Did I do the right thing? Possibly long.

posted 1 year ago in Emotional
Post # 16
Member
10028 posts
Sugar Beekeeper
  • Wedding: September 2012

BeeinBlush :  I agree with everyone that she is so lucky to have you in her life!  She will understand that in your circumstance you are not abandoning her but doing the best you can for both of you.  This is actually a good lesson in healthy boundaries for her.  You’re still providing love, support and advice.  I wish you all the best.

Post # 17
Member
6095 posts
Bee Keeper
  • Wedding: September 2016

I vote you did the right thing as well. And, positively, it sounds like she realizes she needs to make some changes in her choices and actions, so that’s really good. It would be more of a disservice to you, your baby, your husband AND to her to move her across the country to a place where she doesn’t know anyone but you, effectively making her dependent on you when what she needs right now is to feel like she has the capacity to take charge of her life and make better choices.

I’d also be curious to know why her grandmother is threatening to kick her out. Did she move back home and expects to still come and go and behave like an adult? Is she being disrespectful? Is she not contributing? I would want to know what’s happening there because it seems like there’s probably more to that story.

Post # 18
Member
4689 posts
Honey bee
  • Wedding: January 2017

You did the right thing. Don’t doubt it.

Post # 19
Member
2232 posts
Buzzing bee

BeeinBlush :  I was so terrified that you’d told her yes, I held my breath until I saw the last paragraph of your post. YES YOU DID THE RIGHT THING! You don’t need the added stress of taking care of a fully capable adult human being, as well as carrying a baby (for whom you are *actually* responsible) and trying to maintain your mental health and sanity all at the same time.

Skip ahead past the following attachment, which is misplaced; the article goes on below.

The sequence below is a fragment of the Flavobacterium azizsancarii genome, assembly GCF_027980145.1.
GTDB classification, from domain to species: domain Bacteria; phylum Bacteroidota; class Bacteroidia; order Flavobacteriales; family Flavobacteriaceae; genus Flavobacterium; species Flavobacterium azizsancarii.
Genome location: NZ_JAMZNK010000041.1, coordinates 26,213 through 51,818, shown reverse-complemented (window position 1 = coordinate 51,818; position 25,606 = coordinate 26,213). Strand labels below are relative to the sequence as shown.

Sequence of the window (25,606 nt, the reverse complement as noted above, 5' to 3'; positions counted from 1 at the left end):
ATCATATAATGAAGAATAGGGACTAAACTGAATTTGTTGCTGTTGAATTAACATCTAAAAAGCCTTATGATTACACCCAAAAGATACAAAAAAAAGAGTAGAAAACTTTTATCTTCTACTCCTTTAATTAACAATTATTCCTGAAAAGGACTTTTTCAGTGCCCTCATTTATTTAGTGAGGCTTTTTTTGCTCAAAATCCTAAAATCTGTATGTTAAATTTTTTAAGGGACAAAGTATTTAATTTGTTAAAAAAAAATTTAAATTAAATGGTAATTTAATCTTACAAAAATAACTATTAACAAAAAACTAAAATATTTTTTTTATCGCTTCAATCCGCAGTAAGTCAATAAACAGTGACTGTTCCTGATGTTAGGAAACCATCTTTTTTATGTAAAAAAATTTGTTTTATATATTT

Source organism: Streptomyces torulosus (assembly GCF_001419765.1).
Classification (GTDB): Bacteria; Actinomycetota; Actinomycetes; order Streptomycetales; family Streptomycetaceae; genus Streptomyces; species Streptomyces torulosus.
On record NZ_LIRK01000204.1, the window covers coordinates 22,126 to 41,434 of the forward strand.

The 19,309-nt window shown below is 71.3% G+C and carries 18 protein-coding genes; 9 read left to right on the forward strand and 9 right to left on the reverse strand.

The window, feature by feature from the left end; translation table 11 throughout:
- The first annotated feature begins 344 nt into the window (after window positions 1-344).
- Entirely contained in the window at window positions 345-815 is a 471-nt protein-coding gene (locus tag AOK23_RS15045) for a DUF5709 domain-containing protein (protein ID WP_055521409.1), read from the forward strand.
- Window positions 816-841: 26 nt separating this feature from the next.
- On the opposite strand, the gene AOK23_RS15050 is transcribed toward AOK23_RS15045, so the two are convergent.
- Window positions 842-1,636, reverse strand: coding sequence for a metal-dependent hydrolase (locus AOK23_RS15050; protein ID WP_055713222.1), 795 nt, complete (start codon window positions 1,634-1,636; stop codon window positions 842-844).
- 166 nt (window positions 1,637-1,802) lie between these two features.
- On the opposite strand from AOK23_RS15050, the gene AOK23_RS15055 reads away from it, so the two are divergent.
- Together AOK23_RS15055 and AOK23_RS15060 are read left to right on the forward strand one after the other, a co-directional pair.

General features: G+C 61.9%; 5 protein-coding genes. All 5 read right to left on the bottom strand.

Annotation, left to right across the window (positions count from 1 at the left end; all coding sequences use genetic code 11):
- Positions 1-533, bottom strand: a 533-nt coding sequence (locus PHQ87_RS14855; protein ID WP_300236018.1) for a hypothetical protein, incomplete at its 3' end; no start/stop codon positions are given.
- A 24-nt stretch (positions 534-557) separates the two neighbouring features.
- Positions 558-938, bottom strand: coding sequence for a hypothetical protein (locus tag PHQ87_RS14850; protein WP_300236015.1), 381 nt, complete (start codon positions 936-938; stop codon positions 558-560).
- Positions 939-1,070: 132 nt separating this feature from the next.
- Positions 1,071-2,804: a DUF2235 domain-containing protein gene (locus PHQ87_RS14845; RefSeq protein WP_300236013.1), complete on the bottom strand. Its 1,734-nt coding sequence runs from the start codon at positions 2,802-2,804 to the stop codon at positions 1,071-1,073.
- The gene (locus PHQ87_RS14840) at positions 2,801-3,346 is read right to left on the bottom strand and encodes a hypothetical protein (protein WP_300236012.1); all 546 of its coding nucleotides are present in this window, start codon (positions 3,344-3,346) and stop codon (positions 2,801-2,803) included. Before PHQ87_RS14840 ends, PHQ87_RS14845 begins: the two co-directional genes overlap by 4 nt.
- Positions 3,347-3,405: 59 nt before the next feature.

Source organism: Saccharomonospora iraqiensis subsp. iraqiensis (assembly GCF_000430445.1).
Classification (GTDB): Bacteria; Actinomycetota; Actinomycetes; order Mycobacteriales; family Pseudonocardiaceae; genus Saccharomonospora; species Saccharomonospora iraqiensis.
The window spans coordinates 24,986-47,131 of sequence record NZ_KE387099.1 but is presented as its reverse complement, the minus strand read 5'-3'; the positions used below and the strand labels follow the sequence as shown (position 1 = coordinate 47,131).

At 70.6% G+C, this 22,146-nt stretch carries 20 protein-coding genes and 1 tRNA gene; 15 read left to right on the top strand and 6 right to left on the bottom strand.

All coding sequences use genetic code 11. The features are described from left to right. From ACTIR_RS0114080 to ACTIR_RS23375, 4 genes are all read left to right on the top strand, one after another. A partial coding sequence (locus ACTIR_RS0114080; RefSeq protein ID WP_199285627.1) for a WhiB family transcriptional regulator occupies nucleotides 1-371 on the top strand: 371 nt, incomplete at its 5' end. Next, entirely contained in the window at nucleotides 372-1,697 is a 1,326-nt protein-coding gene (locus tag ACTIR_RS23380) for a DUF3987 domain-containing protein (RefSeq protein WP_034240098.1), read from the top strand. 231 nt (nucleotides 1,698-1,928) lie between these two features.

You can help her in other ways, like by suggesting therapy (and maybe even going with her!), but you don’t owe her the home and life you’ve built for yourself and your family. Be a friend. It’s truly the most you can extend to her at this point without sacrificing your own health.

Post # 25
Member
2232 posts
Buzzing bee

BeeinBlush :  you truly sound like an angel. I wish all girls could have role models and a support system as strong as you’ve been offering all these years. If it is of any consolation, rather than wondering if you’re doing the “right” thing (you are), just know that you’re offering more than enough as a role model and friend ❤️

Post # 27
Member
668 posts
Busy bee

Definitely did the right thing. My professional licensure is in the social services field. I know how sometimes you want to help young people personally like in our homes. Like “it’d be so easy to just take you home for dinner because you need a good meal. But I need to teach you where you can go to get these things for yourself, otherwise I’ll end up making you dependent on me.” We have to keep boundaries and you did exactly that. I know she’s not your client but the same applies. We can help them find resources and referrals to agencies who can help. There’s always a chance that someone is also not being truthful and will try to manipulate you. Which is something of course to keep in the back of your head always. It’s not a great thought but it’s realistic, especially with someone with an active substance abuse problem. I’m sure it was a really hard thing to tell her no, but it’s what both you and she needed. 

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